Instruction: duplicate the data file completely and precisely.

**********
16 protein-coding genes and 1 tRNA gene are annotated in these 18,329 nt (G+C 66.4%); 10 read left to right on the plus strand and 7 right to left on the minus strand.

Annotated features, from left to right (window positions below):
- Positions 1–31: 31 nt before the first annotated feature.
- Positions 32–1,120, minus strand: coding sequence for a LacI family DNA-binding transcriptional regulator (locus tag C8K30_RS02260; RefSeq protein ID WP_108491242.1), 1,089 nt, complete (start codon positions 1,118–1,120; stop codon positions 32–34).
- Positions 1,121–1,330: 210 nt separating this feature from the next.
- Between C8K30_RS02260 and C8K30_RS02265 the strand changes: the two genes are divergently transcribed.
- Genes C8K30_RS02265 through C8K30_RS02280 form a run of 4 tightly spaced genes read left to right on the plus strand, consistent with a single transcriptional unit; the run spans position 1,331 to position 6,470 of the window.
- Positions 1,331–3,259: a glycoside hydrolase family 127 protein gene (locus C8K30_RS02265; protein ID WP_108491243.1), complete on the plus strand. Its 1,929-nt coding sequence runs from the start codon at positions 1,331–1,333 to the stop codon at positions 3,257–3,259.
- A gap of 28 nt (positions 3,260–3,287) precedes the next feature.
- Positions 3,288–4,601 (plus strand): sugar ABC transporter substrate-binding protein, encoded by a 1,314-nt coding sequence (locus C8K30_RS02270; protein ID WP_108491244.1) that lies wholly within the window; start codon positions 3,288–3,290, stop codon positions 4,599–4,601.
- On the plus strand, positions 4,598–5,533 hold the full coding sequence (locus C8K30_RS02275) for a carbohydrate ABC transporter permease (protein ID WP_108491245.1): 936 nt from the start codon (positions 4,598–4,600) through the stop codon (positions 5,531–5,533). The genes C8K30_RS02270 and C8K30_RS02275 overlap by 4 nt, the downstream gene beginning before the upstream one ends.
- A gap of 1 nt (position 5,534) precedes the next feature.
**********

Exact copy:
16 protein-coding genes and 1 tRNA gene are annotated in these 18,329 nt (G+C 66.4%); 10 read left to right on the plus strand and 7 right to left on the minus strand.

Annotated features, from left to right (window positions below):
- Positions 1–31: 31 nt before the first annotated feature.
- Positions 32–1,120, minus strand: coding sequence for a LacI family DNA-binding transcriptional regulator (locus tag C8K30_RS02260; RefSeq protein ID WP_108491242.1), 1,089 nt, complete (start codon positions 1,118–1,120; stop codon positions 32–34).
- Positions 1,121–1,330: 210 nt separating this feature from the next.
- Between C8K30_RS02260 and C8K30_RS02265 the strand changes: the two genes are divergently transcribed.
- Genes C8K30_RS02265 through C8K30_RS02280 form a run of 4 tightly spaced genes read left to right on the plus strand, consistent with a single transcriptional unit; the run spans position 1,331 to position 6,470 of the window.
- Positions 1,331–3,259: a glycoside hydrolase family 127 protein gene (locus C8K30_RS02265; protein ID WP_108491243.1), complete on the plus strand. Its 1,929-nt coding sequence runs from the start codon at positions 1,331–1,333 to the stop codon at positions 3,257–3,259.
- A gap of 28 nt (positions 3,260–3,287) precedes the next feature.
- Positions 3,288–4,601 (plus strand): sugar ABC transporter substrate-binding protein, encoded by a 1,314-nt coding sequence (locus C8K30_RS02270; protein ID WP_108491244.1) that lies wholly within the window; start codon positions 3,288–3,290, stop codon positions 4,599–4,601.
- On the plus strand, positions 4,598–5,533 hold the full coding sequence (locus C8K30_RS02275) for a carbohydrate ABC transporter permease (protein ID WP_108491245.1): 936 nt from the start codon (positions 4,598–4,600) through the stop codon (positions 5,531–5,533). The genes C8K30_RS02270 and C8K30_RS02275 overlap by 4 nt, the downstream gene beginning before the upstream one ends.
- A gap of 1 nt (position 5,534) precedes the next feature.